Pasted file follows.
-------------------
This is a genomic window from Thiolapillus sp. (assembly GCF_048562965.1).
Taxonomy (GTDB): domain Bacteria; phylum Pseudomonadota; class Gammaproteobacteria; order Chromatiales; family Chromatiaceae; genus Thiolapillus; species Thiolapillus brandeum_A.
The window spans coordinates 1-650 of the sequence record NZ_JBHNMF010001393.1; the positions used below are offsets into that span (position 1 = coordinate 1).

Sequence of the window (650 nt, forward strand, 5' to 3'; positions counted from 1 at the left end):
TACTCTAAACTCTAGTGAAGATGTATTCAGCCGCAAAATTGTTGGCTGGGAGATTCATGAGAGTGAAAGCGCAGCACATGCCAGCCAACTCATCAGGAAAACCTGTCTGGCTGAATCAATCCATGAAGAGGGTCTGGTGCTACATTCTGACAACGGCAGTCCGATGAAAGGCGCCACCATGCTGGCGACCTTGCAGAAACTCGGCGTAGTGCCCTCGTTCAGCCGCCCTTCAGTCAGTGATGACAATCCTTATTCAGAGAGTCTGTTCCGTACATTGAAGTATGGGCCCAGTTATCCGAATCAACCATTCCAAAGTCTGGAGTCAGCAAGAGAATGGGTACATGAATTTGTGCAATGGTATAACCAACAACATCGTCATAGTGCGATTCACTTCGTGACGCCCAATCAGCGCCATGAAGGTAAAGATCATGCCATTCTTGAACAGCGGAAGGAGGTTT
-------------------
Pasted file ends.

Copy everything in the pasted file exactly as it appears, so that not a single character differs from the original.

This is a genomic window from Thiolapillus sp. (assembly GCF_048562965.1).
Taxonomy (GTDB): domain Bacteria; phylum Pseudomonadota; class Gammaproteobacteria; order Chromatiales; family Chromatiaceae; genus Thiolapillus; species Thiolapillus brandeum_A.
The window spans coordinates 1-650 of the sequence record NZ_JBHNMF010001393.1; the positions used below are offsets into that span (position 1 = coordinate 1).

Sequence of the window (650 nt, forward strand, 5' to 3'; positions counted from 1 at the left end):
TACTCTAAACTCTAGTGAAGATGTATTCAGCCGCAAAATTGTTGGCTGGGAGATTCATGAGAGTGAAAGCGCAGCACATGCCAGCCAACTCATCAGGAAAACCTGTCTGGCTGAATCAATCCATGAAGAGGGTCTGGTGCTACATTCTGACAACGGCAGTCCGATGAAAGGCGCCACCATGCTGGCGACCTTGCAGAAACTCGGCGTAGTGCCCTCGTTCAGCCGCCCTTCAGTCAGTGATGACAATCCTTATTCAGAGAGTCTGTTCCGTACATTGAAGTATGGGCCCAGTTATCCGAATCAACCATTCCAAAGTCTGGAGTCAGCAAGAGAATGGGTACATGAATTTGTGCAATGGTATAACCAACAACATCGTCATAGTGCGATTCACTTCGTGACGCCCAATCAGCGCCATGAAGGTAAAGATCATGCCATTCTTGAACAGCGGAAGGAGGTTT